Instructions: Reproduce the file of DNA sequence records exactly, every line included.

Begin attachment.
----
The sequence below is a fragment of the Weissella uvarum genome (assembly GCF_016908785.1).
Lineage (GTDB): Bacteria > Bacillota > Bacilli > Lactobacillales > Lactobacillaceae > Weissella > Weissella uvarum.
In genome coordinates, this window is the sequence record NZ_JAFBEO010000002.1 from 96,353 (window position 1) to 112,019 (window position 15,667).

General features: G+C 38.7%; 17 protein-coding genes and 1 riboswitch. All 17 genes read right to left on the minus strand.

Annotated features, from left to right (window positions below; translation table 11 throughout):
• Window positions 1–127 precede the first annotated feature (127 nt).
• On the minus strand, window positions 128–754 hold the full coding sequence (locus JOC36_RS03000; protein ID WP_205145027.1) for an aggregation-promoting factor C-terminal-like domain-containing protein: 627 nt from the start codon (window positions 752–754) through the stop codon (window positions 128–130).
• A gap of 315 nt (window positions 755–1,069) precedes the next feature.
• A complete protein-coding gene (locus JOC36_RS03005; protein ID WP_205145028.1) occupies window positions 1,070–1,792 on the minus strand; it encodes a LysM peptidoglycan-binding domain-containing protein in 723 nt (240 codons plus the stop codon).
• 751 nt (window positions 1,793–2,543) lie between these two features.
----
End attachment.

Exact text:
The sequence below is a fragment of the Weissella uvarum genome (assembly GCF_016908785.1).
Lineage (GTDB): Bacteria > Bacillota > Bacilli > Lactobacillales > Lactobacillaceae > Weissella > Weissella uvarum.
In genome coordinates, this window is the sequence record NZ_JAFBEO010000002.1 from 96,353 (window position 1) to 112,019 (window position 15,667).

General features: G+C 38.7%; 17 protein-coding genes and 1 riboswitch. All 17 genes read right to left on the minus strand.

Annotated features, from left to right (window positions below; translation table 11 throughout):
• Window positions 1–127 precede the first annotated feature (127 nt).
• On the minus strand, window positions 128–754 hold the full coding sequence (locus JOC36_RS03000; protein ID WP_205145027.1) for an aggregation-promoting factor C-terminal-like domain-containing protein: 627 nt from the start codon (window positions 752–754) through the stop codon (window positions 128–130).
• A gap of 315 nt (window positions 755–1,069) precedes the next feature.
• A complete protein-coding gene (locus JOC36_RS03005; protein ID WP_205145028.1) occupies window positions 1,070–1,792 on the minus strand; it encodes a LysM peptidoglycan-binding domain-containing protein in 723 nt (240 codons plus the stop codon).
• 751 nt (window positions 1,793–2,543) lie between these two features.